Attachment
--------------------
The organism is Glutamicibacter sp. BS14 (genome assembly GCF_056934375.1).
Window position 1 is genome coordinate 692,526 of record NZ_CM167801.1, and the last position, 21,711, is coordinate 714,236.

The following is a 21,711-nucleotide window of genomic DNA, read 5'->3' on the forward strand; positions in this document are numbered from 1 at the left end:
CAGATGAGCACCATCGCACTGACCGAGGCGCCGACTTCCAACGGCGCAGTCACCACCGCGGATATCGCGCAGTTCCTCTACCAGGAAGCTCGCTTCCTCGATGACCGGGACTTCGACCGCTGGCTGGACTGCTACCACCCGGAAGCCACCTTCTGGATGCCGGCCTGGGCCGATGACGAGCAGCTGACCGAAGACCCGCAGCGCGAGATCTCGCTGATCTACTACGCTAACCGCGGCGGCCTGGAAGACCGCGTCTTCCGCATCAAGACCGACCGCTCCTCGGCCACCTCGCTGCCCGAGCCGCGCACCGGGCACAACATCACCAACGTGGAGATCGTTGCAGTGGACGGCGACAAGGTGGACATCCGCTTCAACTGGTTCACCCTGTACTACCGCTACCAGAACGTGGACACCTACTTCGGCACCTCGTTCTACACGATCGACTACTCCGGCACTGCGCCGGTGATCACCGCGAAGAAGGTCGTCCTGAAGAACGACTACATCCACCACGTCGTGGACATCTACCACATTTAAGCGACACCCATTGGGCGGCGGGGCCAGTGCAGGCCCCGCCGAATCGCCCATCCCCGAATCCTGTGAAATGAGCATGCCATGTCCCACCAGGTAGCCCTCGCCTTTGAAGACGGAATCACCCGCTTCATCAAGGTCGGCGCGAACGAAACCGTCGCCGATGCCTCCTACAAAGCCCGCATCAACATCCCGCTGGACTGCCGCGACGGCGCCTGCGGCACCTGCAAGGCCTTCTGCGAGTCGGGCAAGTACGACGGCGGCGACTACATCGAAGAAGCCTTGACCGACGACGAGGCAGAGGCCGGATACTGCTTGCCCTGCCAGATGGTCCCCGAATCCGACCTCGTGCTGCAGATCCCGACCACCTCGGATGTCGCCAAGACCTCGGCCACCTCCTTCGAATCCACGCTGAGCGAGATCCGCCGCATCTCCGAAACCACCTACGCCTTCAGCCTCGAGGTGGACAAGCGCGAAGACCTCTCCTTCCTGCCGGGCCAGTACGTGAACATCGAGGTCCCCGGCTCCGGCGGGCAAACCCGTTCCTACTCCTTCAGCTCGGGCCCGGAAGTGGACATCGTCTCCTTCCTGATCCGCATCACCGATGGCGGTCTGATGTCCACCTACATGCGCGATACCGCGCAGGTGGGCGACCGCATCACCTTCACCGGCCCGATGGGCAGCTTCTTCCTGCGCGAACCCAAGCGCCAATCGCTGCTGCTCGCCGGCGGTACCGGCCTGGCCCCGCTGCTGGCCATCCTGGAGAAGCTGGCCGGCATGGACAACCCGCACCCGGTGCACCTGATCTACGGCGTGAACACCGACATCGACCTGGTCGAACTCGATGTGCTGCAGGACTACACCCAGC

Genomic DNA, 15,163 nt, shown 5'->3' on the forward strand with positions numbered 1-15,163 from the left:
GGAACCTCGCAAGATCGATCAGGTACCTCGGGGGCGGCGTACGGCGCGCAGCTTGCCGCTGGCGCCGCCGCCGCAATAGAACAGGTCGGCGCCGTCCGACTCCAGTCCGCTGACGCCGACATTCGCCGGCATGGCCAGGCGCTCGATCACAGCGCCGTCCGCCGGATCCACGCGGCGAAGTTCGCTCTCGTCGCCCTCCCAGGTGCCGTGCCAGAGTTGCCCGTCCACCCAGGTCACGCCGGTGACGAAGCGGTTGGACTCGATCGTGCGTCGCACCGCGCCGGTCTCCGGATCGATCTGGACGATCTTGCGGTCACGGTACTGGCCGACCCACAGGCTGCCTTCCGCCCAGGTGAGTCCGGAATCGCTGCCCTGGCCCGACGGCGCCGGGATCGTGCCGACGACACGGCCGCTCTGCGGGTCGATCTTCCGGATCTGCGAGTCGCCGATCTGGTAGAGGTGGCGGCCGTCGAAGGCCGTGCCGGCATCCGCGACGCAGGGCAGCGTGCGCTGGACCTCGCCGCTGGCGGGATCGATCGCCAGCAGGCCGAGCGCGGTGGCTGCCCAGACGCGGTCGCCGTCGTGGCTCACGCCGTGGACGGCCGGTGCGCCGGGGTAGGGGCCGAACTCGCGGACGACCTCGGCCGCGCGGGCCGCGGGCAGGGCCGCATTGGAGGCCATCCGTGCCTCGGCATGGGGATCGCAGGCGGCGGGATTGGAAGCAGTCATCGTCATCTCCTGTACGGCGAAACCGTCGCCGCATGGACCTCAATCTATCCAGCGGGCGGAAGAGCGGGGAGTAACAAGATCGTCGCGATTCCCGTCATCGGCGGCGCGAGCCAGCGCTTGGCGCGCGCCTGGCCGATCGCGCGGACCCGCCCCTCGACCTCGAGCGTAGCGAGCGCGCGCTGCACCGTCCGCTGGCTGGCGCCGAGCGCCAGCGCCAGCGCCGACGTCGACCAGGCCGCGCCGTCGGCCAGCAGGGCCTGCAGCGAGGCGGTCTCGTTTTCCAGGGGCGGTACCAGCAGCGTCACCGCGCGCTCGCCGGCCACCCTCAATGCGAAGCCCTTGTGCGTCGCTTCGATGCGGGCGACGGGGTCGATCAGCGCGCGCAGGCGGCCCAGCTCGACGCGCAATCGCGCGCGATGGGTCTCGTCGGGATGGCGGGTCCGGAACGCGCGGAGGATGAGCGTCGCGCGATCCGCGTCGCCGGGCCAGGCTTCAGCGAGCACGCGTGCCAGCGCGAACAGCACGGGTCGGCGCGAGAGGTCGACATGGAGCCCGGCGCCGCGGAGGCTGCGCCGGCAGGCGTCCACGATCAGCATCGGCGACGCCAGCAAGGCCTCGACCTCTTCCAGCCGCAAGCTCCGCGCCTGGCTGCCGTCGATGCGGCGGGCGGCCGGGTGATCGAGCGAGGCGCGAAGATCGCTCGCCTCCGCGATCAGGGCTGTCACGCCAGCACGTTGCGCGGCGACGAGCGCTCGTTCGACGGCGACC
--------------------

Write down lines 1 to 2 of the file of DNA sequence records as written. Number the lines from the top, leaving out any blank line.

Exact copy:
The organism is Glutamicibacter sp. BS14 (genome assembly GCF_056934375.1).
Window position 1 is genome coordinate 692,526 of record NZ_CM167801.1, and the last position, 21,711, is coordinate 714,236.